During the years leading up to the most terrible conflict in history, one man stood alone. He warned of the sinister approach of an evil. This darkness would grow, he cautioned, as it rolled in like thunderclouds. The force behind this horror was a ruthless, ambitious man named Adolf Hitler.
And the great man who faced down the Nazi leader was Winston Churchill. His brave and steadfast actions reach across the century to remind us to stand up when faced with the cruelty of bullying on any scale.
But Churchill’s words of warning fell on deaf ears in the first years of the 1930s, as Hitler came to power. His fervent appeals for Britain to move against Hitler were ignored. England was still heartsick at losses it had suffered in World War 1. There was no wish for war among the British people. And their Prime Minister Neville Chamberlain shared this reluctance. But times were changing quickly.
Hitler – Bullying Europe
Germany had been humiliated by defeat in World War 1. The insult to the proud German people was total. Hitler knew this. He sought to harness the discontents and did so with powerful speeches against all those he said were hurting the country – including the Jewish.
So Hitler gained power until his Nazi party ruled over Germany. After this, he started a program to increase “lebensraum” or living space for the German people. In reality, his vision was to create a German empire based on military might. In 1938, Hitler seized an area called the Sudetenland.
Churchill was right – he’d been right all along. Hitler then took over Czechoslovakia after he’d promised not to, followed by a full-scale invasion of Poland in 1939. Neville Chamberlain met with Hitler three without any effort to stop him taking power. In fact, Chamberlain agreed to Hitler’s take-over of the Sudetenland.
This yielding to aggression was known as “appeasement.” Chamberlain only encouraged Hitler’s aggression. It also doomed his country and all of Europe to the horrors of the Nazis.
By 1940 Hitler had invaded Belgium, Luxembourg, the Netherlands, and France – and Churchill’s moment had come at last. Chamberlain stepped down. The stage was set for a battle of the ages as Churchill became prime minister.
Churchill told the British people to “never surrender.” The little island would take a stand. But the struggle against evil was years long and filled with terrors, hardships, and death. These included the power of Hitler’s “blitzkrieg” (lightning-fast attacks) and a bombing campaign on London.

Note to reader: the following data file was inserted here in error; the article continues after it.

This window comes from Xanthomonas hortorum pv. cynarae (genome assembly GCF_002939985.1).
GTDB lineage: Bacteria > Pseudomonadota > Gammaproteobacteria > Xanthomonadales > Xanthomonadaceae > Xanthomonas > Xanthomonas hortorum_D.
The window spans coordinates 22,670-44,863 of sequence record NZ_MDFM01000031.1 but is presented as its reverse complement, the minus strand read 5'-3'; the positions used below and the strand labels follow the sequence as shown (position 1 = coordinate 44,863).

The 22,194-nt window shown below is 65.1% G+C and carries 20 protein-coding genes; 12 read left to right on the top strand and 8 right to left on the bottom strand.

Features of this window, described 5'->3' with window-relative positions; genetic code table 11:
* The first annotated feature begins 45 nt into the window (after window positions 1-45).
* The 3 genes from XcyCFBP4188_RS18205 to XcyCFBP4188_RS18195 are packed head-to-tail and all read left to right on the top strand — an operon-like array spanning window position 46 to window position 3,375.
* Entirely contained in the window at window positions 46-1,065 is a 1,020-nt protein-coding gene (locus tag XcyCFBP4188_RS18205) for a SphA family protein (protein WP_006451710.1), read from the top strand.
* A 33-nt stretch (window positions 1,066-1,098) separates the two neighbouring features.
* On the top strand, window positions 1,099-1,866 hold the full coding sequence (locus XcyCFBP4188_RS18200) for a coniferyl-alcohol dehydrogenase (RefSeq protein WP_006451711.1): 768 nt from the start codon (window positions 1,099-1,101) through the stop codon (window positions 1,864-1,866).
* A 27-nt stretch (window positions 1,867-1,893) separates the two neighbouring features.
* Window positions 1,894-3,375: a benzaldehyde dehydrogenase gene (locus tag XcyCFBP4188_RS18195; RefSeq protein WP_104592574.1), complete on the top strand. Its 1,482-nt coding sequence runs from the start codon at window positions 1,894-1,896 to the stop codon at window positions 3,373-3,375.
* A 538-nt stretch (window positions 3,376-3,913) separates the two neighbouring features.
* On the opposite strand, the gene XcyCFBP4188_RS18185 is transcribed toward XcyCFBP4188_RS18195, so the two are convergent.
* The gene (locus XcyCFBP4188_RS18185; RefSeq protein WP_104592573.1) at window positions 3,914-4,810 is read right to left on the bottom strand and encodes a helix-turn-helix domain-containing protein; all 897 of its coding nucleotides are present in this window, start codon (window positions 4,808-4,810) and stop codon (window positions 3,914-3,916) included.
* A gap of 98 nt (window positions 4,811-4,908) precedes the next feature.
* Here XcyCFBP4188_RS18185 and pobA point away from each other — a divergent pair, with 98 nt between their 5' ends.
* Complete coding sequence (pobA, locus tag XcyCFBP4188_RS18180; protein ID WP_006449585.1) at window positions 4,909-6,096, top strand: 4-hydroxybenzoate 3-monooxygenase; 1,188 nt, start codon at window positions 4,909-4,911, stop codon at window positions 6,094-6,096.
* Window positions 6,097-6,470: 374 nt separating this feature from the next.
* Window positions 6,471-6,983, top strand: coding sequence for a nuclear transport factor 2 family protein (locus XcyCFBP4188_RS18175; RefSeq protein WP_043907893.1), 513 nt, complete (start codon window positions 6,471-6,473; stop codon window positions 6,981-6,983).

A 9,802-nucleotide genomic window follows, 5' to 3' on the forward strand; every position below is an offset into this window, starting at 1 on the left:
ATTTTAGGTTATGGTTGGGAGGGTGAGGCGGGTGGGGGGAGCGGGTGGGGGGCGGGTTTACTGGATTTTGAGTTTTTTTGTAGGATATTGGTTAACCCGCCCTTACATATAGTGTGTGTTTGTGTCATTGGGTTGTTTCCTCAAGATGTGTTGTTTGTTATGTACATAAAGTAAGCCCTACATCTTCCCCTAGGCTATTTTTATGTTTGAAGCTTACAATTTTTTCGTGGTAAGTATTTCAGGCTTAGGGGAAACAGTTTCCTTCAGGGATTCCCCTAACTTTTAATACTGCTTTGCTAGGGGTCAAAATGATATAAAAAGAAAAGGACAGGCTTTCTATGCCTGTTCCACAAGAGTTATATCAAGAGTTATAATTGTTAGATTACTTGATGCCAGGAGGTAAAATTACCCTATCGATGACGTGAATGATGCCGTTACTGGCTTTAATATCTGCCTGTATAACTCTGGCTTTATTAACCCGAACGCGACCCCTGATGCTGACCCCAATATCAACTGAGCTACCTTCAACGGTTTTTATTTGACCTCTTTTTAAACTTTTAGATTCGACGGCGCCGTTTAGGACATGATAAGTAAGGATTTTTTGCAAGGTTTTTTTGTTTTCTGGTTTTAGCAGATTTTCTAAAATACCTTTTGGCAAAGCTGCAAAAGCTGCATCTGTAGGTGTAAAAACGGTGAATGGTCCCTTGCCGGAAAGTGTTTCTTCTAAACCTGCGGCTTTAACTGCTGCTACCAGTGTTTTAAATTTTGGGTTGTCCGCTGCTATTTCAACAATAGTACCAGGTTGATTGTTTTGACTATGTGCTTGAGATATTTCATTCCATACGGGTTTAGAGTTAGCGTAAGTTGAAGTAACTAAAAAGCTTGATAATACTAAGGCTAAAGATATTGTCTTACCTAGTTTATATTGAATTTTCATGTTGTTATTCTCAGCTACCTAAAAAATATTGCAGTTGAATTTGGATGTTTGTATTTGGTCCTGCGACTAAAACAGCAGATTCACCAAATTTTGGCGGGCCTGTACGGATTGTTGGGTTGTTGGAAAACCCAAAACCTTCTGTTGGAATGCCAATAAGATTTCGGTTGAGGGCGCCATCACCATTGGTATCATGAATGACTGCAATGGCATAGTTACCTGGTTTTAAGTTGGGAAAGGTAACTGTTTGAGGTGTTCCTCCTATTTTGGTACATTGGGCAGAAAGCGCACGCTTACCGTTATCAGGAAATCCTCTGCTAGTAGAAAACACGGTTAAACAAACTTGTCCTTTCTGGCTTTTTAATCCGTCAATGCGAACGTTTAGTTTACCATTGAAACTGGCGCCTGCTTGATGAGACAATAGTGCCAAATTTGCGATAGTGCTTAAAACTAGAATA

Eventually, Hitler was defeated – mainly because his aggressions were met with resistance from the Allies: Britain, Russia, France, and the United States. Churchill’s leadership made this possible. He drew America into the war by meeting with President Roosevelt – though in the end the U.S. joined after the attack on Pearl Harbor.
What Can WW2 Teach Us Today?
This harrowing moment in history can teach us a lot. Many of us see or experience bullying. The bully seeks to scare people, threatening violence to those who don’t obey. Think of the mean kid who takes lunch money from his peers.
The victim gives in to end the event quickly. But giving in seldom ends bullying – rather, this encourages it. Bullies seek weakness as a way to show their “strength.” Think of Chamberlain agreeing to let Hitler take the Sudetenland. Now think of a bully’s demand to hand over the ball – now. If the bully gets the ball without resistance, he is likely to do the same thing again – but next time demand a bike. The fall of Poland leads to the capture of France.
There are many ways to fight back against a bully. A loud, stern “No!” is a good start. Telling others, including adults, and asking for help can be a good idea – just as Churchill did when he reached out to President Roosevelt.
And helping someone else to confront bullying fulfills the golden rule of doing unto others as you would have them do unto you. Would you wish someone to flank you as you faced the school bully – like the Allies did for England in WW2 against the Nazis?
They say that those who forget history are doomed to repeat it. The lessons learned in WW2 apply to life today. When faced with intimidation and the threat of violence in this world, it is not easy to be Chamberlain or Churchill. But only one man’s lessons ring clear as a bell across the century.